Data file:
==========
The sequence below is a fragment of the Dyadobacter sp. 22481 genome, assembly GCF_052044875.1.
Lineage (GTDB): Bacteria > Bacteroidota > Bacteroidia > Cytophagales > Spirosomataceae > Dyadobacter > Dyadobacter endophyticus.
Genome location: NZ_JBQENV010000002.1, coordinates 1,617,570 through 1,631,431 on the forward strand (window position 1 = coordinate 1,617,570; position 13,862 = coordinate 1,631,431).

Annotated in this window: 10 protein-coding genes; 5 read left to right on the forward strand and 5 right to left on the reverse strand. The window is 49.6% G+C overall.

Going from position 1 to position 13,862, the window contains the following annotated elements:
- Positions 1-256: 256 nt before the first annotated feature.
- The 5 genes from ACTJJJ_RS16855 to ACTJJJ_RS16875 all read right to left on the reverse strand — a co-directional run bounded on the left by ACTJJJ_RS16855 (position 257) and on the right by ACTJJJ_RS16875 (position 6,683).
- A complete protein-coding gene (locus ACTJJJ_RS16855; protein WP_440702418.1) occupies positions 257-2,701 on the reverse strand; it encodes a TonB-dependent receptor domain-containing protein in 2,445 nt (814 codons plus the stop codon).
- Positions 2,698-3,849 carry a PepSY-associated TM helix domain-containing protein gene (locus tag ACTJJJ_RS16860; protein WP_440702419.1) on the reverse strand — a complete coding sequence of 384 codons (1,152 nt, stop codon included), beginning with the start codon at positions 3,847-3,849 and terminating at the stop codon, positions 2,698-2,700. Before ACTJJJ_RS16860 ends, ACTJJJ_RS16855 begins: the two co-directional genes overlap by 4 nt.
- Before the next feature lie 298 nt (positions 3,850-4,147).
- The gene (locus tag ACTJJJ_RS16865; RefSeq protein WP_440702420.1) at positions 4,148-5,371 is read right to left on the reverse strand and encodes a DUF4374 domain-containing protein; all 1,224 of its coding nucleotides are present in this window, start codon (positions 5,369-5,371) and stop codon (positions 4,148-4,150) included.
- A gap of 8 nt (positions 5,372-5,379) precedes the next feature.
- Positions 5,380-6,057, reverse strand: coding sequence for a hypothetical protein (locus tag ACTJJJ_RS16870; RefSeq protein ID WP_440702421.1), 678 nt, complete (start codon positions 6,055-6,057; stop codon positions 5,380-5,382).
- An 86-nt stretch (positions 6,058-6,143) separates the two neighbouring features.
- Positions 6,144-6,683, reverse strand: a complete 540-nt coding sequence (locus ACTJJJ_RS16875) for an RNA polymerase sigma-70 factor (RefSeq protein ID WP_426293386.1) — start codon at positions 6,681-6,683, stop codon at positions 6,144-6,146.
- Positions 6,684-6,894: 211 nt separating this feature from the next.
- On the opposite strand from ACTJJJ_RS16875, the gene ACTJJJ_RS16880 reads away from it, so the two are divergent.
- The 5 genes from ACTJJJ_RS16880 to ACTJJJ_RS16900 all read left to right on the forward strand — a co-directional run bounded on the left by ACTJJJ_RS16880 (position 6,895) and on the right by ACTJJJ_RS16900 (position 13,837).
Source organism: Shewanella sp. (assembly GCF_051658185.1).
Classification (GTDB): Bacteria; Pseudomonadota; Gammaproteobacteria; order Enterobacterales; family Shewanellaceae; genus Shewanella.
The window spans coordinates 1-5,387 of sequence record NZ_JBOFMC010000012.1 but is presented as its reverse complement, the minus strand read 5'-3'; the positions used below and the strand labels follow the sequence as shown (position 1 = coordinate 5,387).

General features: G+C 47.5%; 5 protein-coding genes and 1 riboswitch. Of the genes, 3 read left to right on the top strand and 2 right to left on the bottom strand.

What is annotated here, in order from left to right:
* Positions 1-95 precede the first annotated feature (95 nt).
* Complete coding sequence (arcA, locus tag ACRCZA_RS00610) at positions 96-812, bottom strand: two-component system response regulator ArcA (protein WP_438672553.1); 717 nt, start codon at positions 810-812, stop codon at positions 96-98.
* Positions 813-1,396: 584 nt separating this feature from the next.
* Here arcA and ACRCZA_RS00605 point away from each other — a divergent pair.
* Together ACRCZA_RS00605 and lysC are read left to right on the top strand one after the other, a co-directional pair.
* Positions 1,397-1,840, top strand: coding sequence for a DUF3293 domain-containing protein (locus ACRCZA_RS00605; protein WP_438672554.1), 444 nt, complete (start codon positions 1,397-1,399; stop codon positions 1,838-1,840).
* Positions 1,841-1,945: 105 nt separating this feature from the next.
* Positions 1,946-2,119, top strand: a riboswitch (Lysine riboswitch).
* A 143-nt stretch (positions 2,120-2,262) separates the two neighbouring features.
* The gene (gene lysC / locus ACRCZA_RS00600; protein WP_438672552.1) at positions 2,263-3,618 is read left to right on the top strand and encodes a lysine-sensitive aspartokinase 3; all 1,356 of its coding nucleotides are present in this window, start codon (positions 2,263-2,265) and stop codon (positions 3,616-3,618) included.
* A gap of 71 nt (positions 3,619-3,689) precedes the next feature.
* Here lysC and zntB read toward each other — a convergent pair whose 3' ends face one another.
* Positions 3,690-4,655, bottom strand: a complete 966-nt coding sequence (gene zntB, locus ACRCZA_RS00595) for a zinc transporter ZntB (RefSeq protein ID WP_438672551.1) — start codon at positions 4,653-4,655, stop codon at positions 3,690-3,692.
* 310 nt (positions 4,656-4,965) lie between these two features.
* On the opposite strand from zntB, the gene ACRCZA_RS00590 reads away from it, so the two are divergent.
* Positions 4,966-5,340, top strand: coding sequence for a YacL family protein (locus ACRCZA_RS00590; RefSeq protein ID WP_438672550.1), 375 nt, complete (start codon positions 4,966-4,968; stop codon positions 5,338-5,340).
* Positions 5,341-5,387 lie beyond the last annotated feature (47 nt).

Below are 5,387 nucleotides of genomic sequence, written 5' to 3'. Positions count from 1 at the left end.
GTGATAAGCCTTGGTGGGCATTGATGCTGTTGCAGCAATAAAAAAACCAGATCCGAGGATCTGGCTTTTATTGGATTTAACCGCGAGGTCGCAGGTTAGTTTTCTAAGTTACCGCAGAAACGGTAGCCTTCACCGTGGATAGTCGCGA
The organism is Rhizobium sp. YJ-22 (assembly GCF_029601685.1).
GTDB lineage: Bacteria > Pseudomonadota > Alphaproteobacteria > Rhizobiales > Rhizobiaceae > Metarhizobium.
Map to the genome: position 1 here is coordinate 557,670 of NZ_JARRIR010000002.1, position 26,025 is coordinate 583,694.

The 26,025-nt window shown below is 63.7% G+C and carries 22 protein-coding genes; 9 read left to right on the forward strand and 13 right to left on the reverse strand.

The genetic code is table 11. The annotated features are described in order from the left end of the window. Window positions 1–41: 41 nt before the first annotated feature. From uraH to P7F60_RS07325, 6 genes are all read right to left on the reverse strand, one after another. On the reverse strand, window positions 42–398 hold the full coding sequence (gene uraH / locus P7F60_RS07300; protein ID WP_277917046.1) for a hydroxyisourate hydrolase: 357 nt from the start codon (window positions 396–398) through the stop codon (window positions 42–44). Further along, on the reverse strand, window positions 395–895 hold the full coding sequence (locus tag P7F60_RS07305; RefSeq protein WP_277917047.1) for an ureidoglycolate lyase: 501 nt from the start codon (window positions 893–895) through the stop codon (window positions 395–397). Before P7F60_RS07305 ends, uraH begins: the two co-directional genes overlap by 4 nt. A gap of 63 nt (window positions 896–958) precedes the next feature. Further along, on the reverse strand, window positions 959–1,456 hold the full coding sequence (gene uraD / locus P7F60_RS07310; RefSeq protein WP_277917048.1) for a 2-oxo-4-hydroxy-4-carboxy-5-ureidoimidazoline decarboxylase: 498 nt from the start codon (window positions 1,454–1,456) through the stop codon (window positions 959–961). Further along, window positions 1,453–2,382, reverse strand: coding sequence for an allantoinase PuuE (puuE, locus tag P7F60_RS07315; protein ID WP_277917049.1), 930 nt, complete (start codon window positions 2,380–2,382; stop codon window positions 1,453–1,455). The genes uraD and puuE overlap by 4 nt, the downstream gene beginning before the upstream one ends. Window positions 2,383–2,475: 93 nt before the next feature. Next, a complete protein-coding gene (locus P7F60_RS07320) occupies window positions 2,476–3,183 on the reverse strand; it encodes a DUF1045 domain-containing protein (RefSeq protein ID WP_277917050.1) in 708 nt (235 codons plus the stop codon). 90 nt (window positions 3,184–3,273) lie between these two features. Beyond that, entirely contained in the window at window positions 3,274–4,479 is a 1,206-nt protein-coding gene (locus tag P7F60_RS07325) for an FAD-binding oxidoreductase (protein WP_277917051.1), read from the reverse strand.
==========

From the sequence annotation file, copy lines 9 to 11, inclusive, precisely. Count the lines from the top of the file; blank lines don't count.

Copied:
- Positions 2,698-3,849 carry a PepSY-associated TM helix domain-containing protein gene (locus tag ACTJJJ_RS16860; protein WP_440702419.1) on the reverse strand — a complete coding sequence of 384 codons (1,152 nt, stop codon included), beginning with the start codon at positions 3,847-3,849 and terminating at the stop codon, positions 2,698-2,700. Before ACTJJJ_RS16860 ends, ACTJJJ_RS16855 begins: the two co-directional genes overlap by 4 nt.
- Before the next feature lie 298 nt (positions 3,850-4,147).
- The gene (locus tag ACTJJJ_RS16865; RefSeq protein WP_440702420.1) at positions 4,148-5,371 is read right to left on the reverse strand and encodes a DUF4374 domain-containing protein; all 1,224 of its coding nucleotides are present in this window, start codon (positions 5,369-5,371) and stop codon (positions 4,148-4,150) included.